Tulsa has never realized the full economic development and tourism potential from its 24 miles of historic Route 66.
So Councilor Blake Ewing is creating a task force to help the city embrace the opportunities that come from its place along the Mother Road.
“There’s Route 66 travel maps that bypass Tulsa,” he said with frustration. “Motorists hop on Interstate 44 at Catoosa to cut through the city and then reconnect with Route 66 from there.”
Many leaders have championed Arkansas River development in recent years, with Route 66 (tracking along on 11th Street) falling by the wayside, Ewing said.
“I’m not trying to usurp river momentum,” he said. “I’m excited about that, too. But to me, this is lower-hanging fruit. It’s here and it’s underutilized. We don’t have to put water in it to be successful.”
Creating a scene: The idea behind the task force, which would include Route 66 stakeholders, such as University of Tulsa, Hillcrest Medical Center, Bama Pie officials and neighborhood leaders, as well as city officials, is to look for ways to reinvigorate the pathway.
Some ideas include creating tax increment financing districts along Route 66 to help spur development, with the taxes generated being invested in improvements, and looking for federal Brownfield grants to clean up some of the vacant, dilapidated structures, Ewing said.
The councilor also envisions a fund being established for the city or the Tulsa Development Authority to purchase neglected properties and turn them into meeting locations for car clubs until they can be resold for commercial purposes.
Ewing said he also would like to encourage businesses along Route 66 to upgrade their signs to sleek neon versions to create a vibe.
This could be done by possibly creating a grant program to help business owners pay for the difference between a regular backlit sign and a neon version. Sign ordinance changes likely would be needed.
“Businesses will respond to these kinds of gestures,” he said. “When you add it all together, you create a scene that people want to be a part of.”
Vision 2025 investment: Route 66 hasn’t been completely ignored. In Tulsa County’s 2003 Vision 2025 package, $15 million was set aside for various improvements tied to a Route 66 master plan.
Completed so far are renovations to the Cyrus Avery Memorial Bridge – the former 11th Street Bridge – and the Cyrus Avery Centennial Plaza and skywalk, at the east end of the bridge.
Avery was the former Tulsa County commissioner who is known as the father of the Mother Road because he lobbied Congress in 1926 to make it a 2,450-mile national highway that runs from Chicago to Los Angeles.
Some streetscaping projects along the route also have been finished.
Still to come is the Route 66 Interpretive Center at the plaza by Southwest Boulevard and Riverside Drive.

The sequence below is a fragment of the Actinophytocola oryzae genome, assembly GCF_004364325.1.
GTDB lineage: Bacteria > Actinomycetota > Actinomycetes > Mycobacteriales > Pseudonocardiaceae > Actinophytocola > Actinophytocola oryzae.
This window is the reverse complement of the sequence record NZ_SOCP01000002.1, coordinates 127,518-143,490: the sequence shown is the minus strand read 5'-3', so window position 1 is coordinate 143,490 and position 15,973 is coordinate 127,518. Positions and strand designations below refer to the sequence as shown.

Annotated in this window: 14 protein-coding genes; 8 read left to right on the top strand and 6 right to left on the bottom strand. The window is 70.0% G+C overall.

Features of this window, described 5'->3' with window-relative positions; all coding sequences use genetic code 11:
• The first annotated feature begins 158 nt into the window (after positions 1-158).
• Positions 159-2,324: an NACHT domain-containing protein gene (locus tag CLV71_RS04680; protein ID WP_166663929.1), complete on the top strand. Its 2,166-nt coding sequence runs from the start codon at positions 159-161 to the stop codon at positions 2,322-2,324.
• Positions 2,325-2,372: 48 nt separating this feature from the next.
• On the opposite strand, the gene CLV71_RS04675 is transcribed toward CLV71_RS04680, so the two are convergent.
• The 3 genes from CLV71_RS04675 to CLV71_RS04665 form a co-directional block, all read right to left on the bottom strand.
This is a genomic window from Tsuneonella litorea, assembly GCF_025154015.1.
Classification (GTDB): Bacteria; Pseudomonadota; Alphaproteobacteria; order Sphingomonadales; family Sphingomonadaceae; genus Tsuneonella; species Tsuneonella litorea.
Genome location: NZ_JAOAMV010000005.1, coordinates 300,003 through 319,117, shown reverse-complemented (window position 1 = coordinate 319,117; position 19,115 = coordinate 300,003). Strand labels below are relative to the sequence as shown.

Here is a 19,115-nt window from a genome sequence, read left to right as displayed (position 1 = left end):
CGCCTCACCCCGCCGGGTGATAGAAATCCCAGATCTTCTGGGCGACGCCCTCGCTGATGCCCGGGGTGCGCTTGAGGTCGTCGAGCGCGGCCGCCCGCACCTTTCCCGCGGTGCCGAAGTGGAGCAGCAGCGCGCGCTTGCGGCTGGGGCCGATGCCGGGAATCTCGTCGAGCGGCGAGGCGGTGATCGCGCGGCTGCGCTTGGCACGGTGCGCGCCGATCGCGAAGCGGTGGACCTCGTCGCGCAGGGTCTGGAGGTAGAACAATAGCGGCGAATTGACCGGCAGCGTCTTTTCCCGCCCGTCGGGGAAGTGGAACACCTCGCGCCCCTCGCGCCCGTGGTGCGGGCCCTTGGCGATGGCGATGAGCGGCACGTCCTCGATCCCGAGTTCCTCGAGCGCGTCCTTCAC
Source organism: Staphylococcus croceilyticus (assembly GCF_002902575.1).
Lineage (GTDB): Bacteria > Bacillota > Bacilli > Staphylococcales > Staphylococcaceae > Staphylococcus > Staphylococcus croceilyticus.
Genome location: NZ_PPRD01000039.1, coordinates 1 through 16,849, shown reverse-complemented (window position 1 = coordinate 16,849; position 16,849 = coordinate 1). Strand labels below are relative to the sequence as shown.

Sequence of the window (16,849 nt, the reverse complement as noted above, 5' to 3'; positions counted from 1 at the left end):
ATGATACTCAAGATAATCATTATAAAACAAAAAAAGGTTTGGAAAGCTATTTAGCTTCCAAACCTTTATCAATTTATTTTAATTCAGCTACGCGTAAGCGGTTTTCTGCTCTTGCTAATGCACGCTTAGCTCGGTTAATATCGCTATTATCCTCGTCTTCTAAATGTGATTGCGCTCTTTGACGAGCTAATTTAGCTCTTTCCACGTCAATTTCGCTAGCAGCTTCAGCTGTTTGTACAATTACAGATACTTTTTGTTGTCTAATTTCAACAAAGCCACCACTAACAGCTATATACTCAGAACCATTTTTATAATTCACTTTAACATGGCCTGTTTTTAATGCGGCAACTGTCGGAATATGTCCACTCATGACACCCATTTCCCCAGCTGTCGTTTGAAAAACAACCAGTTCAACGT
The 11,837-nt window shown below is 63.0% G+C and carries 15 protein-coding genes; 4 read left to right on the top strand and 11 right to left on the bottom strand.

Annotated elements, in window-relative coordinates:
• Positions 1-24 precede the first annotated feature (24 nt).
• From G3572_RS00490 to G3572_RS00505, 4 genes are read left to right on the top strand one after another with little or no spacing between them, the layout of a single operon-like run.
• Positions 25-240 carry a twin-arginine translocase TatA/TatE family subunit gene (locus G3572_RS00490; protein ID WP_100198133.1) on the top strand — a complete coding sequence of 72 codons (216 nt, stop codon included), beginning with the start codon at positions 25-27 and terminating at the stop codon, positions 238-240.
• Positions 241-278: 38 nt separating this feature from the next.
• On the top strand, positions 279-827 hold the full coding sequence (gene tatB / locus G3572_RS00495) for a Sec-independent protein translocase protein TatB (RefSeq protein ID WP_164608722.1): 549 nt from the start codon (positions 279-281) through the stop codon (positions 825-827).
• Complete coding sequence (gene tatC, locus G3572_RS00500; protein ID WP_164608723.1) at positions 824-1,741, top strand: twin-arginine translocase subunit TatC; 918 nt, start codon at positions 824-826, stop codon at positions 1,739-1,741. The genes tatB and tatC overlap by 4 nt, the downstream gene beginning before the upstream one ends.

The museum has $2 million from Vision 2025 and $5 million from the 2006 third-penny sales tax package tied to it but is expected to need more in private funding. A feasibility study is under way, city planner Dennis Whitaker said.
A streetscaping project on 11th Street between 89th East Avenue to Garnett Road will soon begin.
It will include a kiosk at the intersection of 11th Street and Mingo Road that will tell the story of motor courts and how they evolved, along with other facets of Route 66 history, and wayfinding signs directing traffic.
Also this year, two Route 66 gateways will be built – one on the east side and one on the west side of Tulsa’s stretch – and a larger-than-life bronze sculpture will be installed at the plaza.
The sculpture, titled “East Meets West,” will depict the Avery family riding in a Model-T as they encounter a horse-drawn carriage on its way from the west Tulsa oil fields.
Whitaker, who will be part of the new task force, said that having public and private partners at the table will help take the master plan to the next level.
For all of Tulsa: The revitalization of Route 66 would not only benefit the five council districts it passes through, Ewing said, but also it would benefit the entire city by being an economic development and tourism engine.
Ewing owns numerous businesses in downtown’s Blue Dome District, including Joe Momma’s Pizza, Back Alley Blues & BBQ, Boomtown Tees and The Max Retropub.
His closest endeavor to Route 66 is The Phoenix Cafe, a coffee shop and used bookstore that will open at Sixth Street and Peoria Avenue soon.
Ewing said he would be considering his own Route 66 business investment if not for his role as a councilor in the task force.
“I don’t want my pursuing a personal development to compromise what I see as a much bigger thing for Tulsa,” he said. “But I see the potential, and I know other developers will, too.”
Author and historian Michael Wallis took Tulsa to task in his 1990 book “Route 66: The Mother Road” for not capitalizing on its Route 66 heritage.
“Tulsa gets much higher marks now,” he said. “There have been little victories here and there.”
But Ewing’s task force is exactly what’s needed to see the effort through.
“I’m usually dubious about politicians, but he’s standing behind his words and I’m excited,” Wallis said.
The lure of traveling Route 66 by car is powerful to domestic and foreign tourists and continues to grow, he said.
“A lot of people falsely think it’s about pure nostalgia,” he said.
But it’s much more than poodle skirts, cheeseburgers, James Dean and ’57 Chevys. Those are just a small slice of the pie.
“This is the classic American road trip, from the land of Lincoln to Hollywood. They get all the variance of terrain, culture, cuisine and music. Tulsa needs to stake its claim as part of that.”
By BRIAN BARBER World Staff Writer